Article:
MassChallenge Launches $1 Million Global Business Competition to Fuel State’s Innovation Economy
MassChallenge, a Boston-area nonprofit focused on encouraging innovation, is “convinced that entrepreneurship is the answer” for everything to unemployment to the housing crisis to pollution, in the words of CEO and co-founder John Harthorne.
To put its money where its mouth is, the organization is unleashing a global startup competition with $1 million available in award money. MassChallenge officially launched the contest Wednesday to a standing room-only crowd at the new Fan Pier building on Boston’s waterfront, which will also be the organization’s future home.
From now until June 11, early stage startups from around the world can register for the contest online. Immediately they’ll get access to online training, discounts on services, and access to a network of companies in similar positions. The organization will select 300 semi-finalists for in-person pitches in July.
Up to 100 finalist businesses will actually have the opportunity to move into MassChallenge’s new office space in Boston’s seaport area, which has been designated an “innovation district” by Mayor Thomas Menino’s office. There, they’ll pair up with mentors, get strategic advice from industry experts, and link with members of the Massachusetts support system for entrepreneurs, including investors. At the inaugural competition’s conclusion in October, as many as 20 winning companies will receive $50,000—no strings attached (meaning that MassChallenge won’t require an equity stake in the companies, as many venture incubators do).
“MassChallenge is a celebration of these risk-takers,” Harthorne says.
The competition is drawing some pretty fresh entrepreneurs, including three senior students from Worcester, MA-based Clark University whom I chatted with at the launch event. They’re taking advantage of MassChallenge to turn their class project—a company called Delish Nutrish that makes allergen-free food products—into a business reality.
“We really want this to get somewhere. We don’t want it to just be a year-long project,” says co-founder Eva Fang. Another co-founder noted that MassChallenge will be particularly helpful in getting the students the contacts they lack as young entrepreneurs.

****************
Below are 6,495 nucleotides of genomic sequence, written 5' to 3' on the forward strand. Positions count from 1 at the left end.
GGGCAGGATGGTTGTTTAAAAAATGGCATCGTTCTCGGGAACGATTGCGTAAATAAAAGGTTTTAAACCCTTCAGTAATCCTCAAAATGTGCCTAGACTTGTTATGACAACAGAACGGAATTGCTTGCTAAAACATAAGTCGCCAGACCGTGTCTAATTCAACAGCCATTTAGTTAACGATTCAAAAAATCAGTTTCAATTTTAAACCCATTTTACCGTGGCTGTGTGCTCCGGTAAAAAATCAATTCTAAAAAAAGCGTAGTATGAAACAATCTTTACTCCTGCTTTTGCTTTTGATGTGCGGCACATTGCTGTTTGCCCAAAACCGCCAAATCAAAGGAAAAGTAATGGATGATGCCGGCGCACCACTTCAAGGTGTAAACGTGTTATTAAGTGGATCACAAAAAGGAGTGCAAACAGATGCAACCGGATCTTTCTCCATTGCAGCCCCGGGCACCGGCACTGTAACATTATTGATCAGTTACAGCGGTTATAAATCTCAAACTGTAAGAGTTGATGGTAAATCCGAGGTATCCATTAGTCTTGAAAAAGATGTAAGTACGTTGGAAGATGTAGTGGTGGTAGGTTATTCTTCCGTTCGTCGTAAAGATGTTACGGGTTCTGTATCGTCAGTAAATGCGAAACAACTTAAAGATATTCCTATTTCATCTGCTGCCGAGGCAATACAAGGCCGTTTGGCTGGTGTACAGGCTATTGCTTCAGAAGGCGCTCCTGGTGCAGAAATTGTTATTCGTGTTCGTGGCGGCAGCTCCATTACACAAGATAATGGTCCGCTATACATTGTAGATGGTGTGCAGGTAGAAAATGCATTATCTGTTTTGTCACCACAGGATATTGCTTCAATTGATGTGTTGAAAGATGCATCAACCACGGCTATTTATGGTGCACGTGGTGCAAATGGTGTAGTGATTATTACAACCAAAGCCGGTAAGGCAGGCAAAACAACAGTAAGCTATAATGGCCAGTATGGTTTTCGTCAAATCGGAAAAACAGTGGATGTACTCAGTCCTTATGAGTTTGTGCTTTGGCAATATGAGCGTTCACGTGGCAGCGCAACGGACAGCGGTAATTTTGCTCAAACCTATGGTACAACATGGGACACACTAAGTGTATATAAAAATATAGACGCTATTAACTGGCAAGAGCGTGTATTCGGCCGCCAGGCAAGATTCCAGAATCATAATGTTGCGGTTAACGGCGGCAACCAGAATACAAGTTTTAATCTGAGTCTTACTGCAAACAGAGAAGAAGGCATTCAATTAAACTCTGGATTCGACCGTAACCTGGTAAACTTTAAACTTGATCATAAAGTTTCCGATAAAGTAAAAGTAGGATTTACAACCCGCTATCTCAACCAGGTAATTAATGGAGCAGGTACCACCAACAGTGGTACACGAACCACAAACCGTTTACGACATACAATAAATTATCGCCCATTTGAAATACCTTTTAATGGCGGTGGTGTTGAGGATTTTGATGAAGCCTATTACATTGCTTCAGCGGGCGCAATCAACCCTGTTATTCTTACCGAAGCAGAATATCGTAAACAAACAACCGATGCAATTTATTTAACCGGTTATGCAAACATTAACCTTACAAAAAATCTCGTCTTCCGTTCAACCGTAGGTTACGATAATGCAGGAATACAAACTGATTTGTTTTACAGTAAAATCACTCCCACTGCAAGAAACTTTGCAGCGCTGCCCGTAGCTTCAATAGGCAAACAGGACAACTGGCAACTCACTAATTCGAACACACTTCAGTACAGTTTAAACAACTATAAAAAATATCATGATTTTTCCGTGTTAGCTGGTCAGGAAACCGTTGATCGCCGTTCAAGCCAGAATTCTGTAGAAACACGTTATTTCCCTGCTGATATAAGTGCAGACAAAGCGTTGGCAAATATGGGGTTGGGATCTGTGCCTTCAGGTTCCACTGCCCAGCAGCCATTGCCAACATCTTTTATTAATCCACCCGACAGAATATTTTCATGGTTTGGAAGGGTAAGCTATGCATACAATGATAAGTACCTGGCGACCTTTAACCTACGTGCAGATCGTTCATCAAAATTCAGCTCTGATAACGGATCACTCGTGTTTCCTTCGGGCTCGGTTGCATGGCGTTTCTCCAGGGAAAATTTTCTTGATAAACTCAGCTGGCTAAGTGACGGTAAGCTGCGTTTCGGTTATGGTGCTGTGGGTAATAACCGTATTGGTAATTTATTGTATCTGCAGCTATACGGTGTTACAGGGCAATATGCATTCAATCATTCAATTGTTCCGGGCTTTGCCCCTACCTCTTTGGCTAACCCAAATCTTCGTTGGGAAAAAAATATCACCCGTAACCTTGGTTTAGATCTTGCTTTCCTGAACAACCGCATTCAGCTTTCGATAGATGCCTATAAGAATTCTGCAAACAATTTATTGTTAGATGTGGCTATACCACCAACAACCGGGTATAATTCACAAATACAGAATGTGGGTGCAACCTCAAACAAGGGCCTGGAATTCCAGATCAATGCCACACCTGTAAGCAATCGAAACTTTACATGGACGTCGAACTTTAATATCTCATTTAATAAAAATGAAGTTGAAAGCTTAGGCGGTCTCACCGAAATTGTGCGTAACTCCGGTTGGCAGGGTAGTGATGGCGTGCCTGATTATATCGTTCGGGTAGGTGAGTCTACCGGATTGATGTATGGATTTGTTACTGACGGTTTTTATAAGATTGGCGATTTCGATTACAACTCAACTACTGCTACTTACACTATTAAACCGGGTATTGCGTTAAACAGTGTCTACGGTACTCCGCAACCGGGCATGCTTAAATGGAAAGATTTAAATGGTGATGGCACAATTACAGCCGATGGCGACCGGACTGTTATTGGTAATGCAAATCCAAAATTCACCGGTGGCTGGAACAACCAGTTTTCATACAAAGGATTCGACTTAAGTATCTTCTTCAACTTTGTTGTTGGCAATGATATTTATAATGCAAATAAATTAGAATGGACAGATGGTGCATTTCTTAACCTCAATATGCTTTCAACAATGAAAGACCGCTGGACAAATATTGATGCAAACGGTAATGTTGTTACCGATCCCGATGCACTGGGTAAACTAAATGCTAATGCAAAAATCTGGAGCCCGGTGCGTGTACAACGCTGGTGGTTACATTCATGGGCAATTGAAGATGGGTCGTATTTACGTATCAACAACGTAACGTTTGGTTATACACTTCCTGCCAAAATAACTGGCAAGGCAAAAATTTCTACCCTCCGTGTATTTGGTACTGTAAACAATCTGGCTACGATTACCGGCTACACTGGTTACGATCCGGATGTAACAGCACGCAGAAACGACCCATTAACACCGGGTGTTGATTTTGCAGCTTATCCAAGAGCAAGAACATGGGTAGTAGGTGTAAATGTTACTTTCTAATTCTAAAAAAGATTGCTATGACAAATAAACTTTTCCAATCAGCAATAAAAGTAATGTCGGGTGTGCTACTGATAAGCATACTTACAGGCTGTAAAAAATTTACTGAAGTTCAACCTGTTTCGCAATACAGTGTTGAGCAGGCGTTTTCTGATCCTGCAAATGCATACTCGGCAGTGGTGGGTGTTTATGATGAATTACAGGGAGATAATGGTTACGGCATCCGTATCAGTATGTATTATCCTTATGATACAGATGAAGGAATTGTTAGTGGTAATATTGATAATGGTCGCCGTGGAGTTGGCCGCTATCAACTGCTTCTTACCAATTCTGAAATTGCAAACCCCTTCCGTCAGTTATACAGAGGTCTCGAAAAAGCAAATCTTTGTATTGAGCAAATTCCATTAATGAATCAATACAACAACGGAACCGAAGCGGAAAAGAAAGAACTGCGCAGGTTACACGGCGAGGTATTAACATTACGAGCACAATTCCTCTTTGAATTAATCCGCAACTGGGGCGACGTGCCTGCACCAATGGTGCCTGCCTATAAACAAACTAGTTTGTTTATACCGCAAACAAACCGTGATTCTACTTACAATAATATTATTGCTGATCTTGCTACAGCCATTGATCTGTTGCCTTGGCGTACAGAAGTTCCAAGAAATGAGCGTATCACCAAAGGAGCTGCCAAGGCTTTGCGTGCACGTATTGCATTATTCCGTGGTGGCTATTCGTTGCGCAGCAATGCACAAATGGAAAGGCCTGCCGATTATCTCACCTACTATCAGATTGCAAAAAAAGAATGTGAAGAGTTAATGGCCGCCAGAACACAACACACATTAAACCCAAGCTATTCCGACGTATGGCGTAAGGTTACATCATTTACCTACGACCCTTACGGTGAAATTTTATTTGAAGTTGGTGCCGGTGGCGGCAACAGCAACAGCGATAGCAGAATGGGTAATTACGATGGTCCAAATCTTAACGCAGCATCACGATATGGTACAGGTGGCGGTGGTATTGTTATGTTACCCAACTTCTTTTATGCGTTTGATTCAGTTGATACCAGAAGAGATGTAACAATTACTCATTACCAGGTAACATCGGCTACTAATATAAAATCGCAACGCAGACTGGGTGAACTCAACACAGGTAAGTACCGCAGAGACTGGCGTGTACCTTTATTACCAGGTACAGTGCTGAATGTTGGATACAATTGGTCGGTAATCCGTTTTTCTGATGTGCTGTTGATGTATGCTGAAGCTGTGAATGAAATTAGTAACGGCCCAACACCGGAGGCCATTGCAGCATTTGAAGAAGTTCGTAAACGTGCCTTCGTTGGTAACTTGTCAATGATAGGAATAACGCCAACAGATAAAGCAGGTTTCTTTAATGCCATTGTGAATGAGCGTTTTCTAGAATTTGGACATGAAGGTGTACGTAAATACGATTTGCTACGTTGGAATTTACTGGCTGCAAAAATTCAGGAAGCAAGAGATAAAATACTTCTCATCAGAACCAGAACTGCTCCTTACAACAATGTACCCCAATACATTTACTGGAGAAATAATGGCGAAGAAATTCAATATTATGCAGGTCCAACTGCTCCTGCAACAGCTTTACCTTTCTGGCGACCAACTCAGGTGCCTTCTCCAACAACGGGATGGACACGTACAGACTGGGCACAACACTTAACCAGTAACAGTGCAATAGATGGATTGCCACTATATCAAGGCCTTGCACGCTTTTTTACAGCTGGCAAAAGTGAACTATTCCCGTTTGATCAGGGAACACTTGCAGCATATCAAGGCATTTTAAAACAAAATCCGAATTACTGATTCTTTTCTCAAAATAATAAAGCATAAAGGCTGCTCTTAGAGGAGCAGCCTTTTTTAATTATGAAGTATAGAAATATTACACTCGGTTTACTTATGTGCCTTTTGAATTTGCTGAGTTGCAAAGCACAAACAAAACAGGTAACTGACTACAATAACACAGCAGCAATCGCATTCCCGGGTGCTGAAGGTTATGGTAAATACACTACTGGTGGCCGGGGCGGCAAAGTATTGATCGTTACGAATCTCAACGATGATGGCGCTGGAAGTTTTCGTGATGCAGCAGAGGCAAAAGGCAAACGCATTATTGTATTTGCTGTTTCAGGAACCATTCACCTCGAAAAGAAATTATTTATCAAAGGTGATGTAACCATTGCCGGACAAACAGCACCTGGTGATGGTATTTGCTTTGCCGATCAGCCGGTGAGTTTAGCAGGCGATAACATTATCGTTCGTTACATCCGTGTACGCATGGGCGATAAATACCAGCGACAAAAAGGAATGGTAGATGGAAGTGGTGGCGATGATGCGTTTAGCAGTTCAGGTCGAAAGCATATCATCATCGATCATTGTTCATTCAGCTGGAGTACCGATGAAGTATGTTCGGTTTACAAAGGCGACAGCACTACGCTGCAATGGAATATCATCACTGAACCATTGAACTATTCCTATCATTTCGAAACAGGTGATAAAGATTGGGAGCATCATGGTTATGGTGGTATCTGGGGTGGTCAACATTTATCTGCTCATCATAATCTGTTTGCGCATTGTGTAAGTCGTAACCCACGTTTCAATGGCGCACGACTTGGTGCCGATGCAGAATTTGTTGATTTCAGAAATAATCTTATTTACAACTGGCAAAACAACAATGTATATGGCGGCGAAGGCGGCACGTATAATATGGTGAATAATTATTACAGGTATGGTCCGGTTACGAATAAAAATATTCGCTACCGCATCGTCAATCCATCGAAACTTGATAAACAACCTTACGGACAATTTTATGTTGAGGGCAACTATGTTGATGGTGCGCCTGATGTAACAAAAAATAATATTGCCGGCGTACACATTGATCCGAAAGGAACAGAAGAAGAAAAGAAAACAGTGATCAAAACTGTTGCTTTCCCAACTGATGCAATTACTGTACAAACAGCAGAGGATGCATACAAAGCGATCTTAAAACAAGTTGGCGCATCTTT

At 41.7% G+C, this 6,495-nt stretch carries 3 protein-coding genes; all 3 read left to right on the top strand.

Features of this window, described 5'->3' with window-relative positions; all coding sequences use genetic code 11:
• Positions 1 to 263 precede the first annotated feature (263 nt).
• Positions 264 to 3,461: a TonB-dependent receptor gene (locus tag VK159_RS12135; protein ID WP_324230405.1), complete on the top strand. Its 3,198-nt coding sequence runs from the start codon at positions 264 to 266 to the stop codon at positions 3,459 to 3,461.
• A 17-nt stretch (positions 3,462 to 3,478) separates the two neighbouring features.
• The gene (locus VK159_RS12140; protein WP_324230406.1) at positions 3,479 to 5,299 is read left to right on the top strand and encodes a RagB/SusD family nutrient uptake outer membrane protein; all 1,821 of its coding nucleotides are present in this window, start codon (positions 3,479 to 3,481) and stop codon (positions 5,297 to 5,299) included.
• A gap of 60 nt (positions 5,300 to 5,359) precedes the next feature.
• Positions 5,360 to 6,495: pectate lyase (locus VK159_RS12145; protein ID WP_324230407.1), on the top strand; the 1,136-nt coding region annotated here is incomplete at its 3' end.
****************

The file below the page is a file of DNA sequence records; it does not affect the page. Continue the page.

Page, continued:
State and local officials lauded the MassChallenge organizers’ goals of promoting job creation and economic recovery in Massachusetts. “Our economy here in the Commonwealth has always been about what’s next,” said Massachusetts Governor Deval Patrick.
Mayor Menino, who also spoke at the launch, repeatedly exuded pride over MassChallenge’s impending relocation to Boston. (The organization previously had office space in Kendall Square’s Cambridge Innovation Center, but will move in July to the Fan Pier space—which oddly enough currently resembles the CIC’s unfinished expanded space). “Where else can you find such intellectual firepower and such a strong network of supportive services?” Menino asked.
The competition’s reach will go beyond the companies directly involved in it, says Brian Burke, the northeast director for state government affairs at Microsoft, a top-level sponsor for the competition. In increasing its presence in Massachusetts, Microsoft also sought to invest in other startup efforts and further fuel the innovation economy, Burke says. “The Challenge is a core part of our DNA,” he says of the startup competition.
I caught up with one attendee who says his business will benefit from the influx of startups that MassChallenge will encourage. “MassChallenge is doing a great job promoting entrepreneurship from a business standpoint; we’re trying to do it from a legal standpoint,” says Benjamin Hron, a co-founder of two-person firm VC Ready Law Group, which seeks to provide cost-effective legal services to startups.
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